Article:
Wildflowers: A visit to my yard - X


Grape Hyacinth

(Muscari botryoides)

(March to April)

This flower appeared in my yard in 2001 at the intersection of my driveway and the street in a small group standing alone. It reappeared in 2002 in exactly the same place and in the same number. It is an escaped domestic flower called "grape" because its tiny, bell-like dark blue blossoms are tightly clustered like grapes. It is discussed in A Field Guide to Texas Wildflowers by Campbell and Loughmiller, who found and photographed it in East Texas. I have however seen it growing wild in larger numbers in other yards in Denton.

Storksbill , Alfilaria

(Erodium cicularium)

(April to May)

This flower is in the Geranium family and is related to a number of flowers that in clude "cranesbill" in their names. They are so called because their fruit end in a long beak or "cranesbill." This flower differs in two respects. First, the fruit is larger and longer, making a "storksbill." Second, the leaves are fernlike rather than palmate. There is a Texas version of this flower, Texas Storksbill (Erodium texanum), with long-stalked, deeply veined, and wrinkled appearing leaves. The Storksbill in my yard normally grows along roads and on sandy ground in Illinois, Michigan, and Quebec. The Texas heat seems to be a problem for this flower, since the tiny bloom opens late in the morning and recloses in early afternoon.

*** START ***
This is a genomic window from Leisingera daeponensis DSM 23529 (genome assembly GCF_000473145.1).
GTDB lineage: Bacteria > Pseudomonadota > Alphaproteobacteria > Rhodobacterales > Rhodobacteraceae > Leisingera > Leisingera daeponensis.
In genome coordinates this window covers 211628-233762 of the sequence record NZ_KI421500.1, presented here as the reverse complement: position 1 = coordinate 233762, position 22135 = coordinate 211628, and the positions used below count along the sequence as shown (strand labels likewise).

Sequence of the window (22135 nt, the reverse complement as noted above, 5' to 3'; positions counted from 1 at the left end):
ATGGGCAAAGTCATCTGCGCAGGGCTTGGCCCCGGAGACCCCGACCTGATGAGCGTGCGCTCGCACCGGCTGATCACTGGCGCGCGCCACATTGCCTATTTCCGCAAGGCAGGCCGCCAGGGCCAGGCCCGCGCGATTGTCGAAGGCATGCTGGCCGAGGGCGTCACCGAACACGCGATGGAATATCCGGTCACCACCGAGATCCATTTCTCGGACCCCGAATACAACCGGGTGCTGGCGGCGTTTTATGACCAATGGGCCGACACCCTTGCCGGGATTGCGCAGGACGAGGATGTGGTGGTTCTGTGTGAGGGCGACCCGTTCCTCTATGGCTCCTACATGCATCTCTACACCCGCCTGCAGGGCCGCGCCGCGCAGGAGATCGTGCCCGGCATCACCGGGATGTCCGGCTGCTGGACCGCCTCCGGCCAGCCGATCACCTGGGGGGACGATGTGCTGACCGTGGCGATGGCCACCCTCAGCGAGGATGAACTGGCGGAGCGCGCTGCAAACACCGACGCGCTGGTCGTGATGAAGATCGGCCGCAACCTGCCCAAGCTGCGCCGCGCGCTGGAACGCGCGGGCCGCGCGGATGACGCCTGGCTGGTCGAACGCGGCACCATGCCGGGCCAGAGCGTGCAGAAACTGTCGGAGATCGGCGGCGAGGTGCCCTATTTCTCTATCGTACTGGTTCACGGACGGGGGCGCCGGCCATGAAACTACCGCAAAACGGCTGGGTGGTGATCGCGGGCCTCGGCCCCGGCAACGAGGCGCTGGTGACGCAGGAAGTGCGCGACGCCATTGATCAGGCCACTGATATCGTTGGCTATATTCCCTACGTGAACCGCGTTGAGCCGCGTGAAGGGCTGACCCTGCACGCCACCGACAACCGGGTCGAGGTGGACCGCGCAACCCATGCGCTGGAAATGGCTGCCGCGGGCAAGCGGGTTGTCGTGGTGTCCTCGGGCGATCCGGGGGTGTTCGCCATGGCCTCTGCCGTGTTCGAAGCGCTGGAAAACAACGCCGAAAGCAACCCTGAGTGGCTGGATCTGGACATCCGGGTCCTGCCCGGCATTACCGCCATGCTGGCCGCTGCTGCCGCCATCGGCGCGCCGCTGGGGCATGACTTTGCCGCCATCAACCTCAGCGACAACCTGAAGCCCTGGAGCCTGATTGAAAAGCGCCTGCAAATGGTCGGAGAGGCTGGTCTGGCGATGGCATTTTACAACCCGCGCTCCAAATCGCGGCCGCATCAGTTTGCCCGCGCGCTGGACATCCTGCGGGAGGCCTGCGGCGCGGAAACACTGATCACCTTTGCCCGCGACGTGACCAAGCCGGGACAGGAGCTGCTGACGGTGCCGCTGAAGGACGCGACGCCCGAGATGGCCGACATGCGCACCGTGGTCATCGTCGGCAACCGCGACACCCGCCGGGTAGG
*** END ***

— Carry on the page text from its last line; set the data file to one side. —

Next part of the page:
False Garlic

(Nothoscordum bivalve)

(Throughout Year)

This flower has the appearance of wild onions but does not have an onion or garlic smell. This plant appeared for the first time in the yard in early spring of 2002. It is also called crow poison. It grows in lawns, disturbed areas, pastures, prairies, bottomlands, and open woodlands. Note the bee on the flower.


(Centaurea americana)

(May to August)

This flower is a transplant from a pasture in Jackboro, Texas. These flowers did not appear until two years after they were planted. The plant is a prairie flower that likes sandy or clay loam soils. The flower looks much like a thistle but does not have prickly leaves. It is called a basketflower because the flower appears to be sitting in a weaved basket.

ECH - April 12, 2003
Texas Wildflowers
National Wildflower Research Center
Texas Society for Ecological Restoration
Natural Area Preservation Association
Texas Wildscapes
Sally Wasowski's Page
Center for Environmental Philosophy